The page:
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  • Writer's pictureBill Petrie

Transient Moments

“Success is not final, failure is not fatal: it is the courage to continue that counts.” – Winston Churchill

In 2011, I was given the career opportunity of a lifetime when the 5th largest office products company in the United States hired me to start, build, and grow a promotional products division. At the time, I was well entrenched as the Vice President of Sales at a top 20 distributorship, but the opportunity was too good to pass up and it sure didn't hurt that the new position would require me to move from Chicago to Nashville. There, I was given complete autonomy, and over the next three years (and with the help of a great team), the division became profitable 14 months ahead of schedule. Our promo division was growing wildly, ownership was thrilled, I loved what I was doing, and I was making more money than I ever dared to hope. I thought the good times would last forever.

I was wrong.

At the onset of 2014, the volatility of the office products industry finally touched me, as the company I worked for decided to form a strategic alliance with the largest office products organization in the country. On the surface, this partnership was only for the business's office products portion, representing approximately 85% of revenue. In January 2014, however, my job was eliminated, and the division I built was gutted so as to avoid directly competing with the new partner. To put it mildly, I was devastated. Over the next nine months, I did lackluster work for two distributorships, my confidence was in tatters, and I felt as if my professional life was spinning out of control. I thought the feeling of despair would last forever.

Again, I was wrong.

The simple fact is that things are never as good as you think they are, nor are they as bad as you think they are. Good moments – winning the RFP, landing the whale of a client, having your largest sales month – are transient. The bad moments are also fleeting – missing a deadline for your largest client, the sudden resignation of your top salesperson, or having a year of negative sales growth. The fact is business – and life – is in a constant state of flux and always will be.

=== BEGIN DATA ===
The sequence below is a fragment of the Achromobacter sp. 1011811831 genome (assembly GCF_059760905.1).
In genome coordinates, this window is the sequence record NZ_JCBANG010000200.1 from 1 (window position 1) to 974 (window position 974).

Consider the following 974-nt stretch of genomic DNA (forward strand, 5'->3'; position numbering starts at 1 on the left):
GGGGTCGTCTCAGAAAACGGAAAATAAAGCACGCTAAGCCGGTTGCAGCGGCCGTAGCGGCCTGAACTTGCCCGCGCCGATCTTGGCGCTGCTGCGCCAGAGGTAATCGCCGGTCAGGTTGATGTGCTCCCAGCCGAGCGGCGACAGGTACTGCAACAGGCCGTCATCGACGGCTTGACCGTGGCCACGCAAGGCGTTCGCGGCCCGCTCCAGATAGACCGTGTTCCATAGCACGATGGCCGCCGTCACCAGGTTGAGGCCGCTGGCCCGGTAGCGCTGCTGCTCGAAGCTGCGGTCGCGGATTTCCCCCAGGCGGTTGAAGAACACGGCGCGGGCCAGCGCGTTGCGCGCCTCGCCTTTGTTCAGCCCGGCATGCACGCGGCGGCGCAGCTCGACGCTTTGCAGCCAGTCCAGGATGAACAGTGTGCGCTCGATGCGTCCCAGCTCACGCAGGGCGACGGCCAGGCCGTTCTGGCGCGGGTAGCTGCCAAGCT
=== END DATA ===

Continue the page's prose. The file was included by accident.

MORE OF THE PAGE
When business is fantastic, enjoy and appreciate it because it won't last long. The same goes for when business goes south – it won't last forever.

After about nine months of wandering aimlessly in the desert that was my career, I started consulting for several suppliers and, ultimately, one large distributorship. I also threw myself into volunteering both locally and nationally. Finally, I began to speak at industry events to help others who might have faced some of the same challenges I had working in the promotional products industry. I did this for two reasons:

  1. Regain control over my career destiny

  2. Rediscover my professional confidence

In the almost four years since the launch of brandivate, I've had the good fortune to work with people I admire, share my transparent authenticity through writing and speaking, and received recognition I never thought I would attain. Heck, I've even been able to start a second company - Promocations - with my friend Josh Robbins, and we are seeing the fruit of our collective labor. As I write this, brandivate has experienced tremendous growth and I have the honor to do work that matters for our clients.

Today, life is good.

I will enjoy this moment as I know it won't last forever. Even so, when this moment ends, I know another great one is on the horizon.  

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